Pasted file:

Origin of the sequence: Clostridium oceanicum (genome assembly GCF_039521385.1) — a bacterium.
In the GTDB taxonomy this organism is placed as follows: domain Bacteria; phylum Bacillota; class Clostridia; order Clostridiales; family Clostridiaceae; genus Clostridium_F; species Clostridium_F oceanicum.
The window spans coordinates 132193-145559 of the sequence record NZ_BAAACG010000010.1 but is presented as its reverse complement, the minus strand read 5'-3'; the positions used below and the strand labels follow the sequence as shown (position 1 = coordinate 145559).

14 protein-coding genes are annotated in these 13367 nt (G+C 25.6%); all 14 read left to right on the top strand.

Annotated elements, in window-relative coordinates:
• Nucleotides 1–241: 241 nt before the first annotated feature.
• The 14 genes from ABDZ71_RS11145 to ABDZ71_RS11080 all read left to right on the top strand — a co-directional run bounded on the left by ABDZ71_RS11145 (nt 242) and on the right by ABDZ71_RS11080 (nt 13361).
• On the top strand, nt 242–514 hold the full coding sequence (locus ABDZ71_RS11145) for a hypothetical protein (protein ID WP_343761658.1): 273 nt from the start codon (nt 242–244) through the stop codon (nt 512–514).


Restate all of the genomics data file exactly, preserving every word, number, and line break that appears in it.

Origin of the sequence: Clostridium oceanicum (genome assembly GCF_039521385.1) — a bacterium.
In the GTDB taxonomy this organism is placed as follows: domain Bacteria; phylum Bacillota; class Clostridia; order Clostridiales; family Clostridiaceae; genus Clostridium_F; species Clostridium_F oceanicum.
The window spans coordinates 132193-145559 of the sequence record NZ_BAAACG010000010.1 but is presented as its reverse complement, the minus strand read 5'-3'; the positions used below and the strand labels follow the sequence as shown (position 1 = coordinate 145559).

14 protein-coding genes are annotated in these 13367 nt (G+C 25.6%); all 14 read left to right on the top strand.

Annotated elements, in window-relative coordinates:
• Nucleotides 1–241: 241 nt before the first annotated feature.
• The 14 genes from ABDZ71_RS11145 to ABDZ71_RS11080 all read left to right on the top strand — a co-directional run bounded on the left by ABDZ71_RS11145 (nt 242) and on the right by ABDZ71_RS11080 (nt 13361).
• On the top strand, nt 242–514 hold the full coding sequence (locus ABDZ71_RS11145) for a hypothetical protein (protein ID WP_343761658.1): 273 nt from the start codon (nt 242–244) through the stop codon (nt 512–514).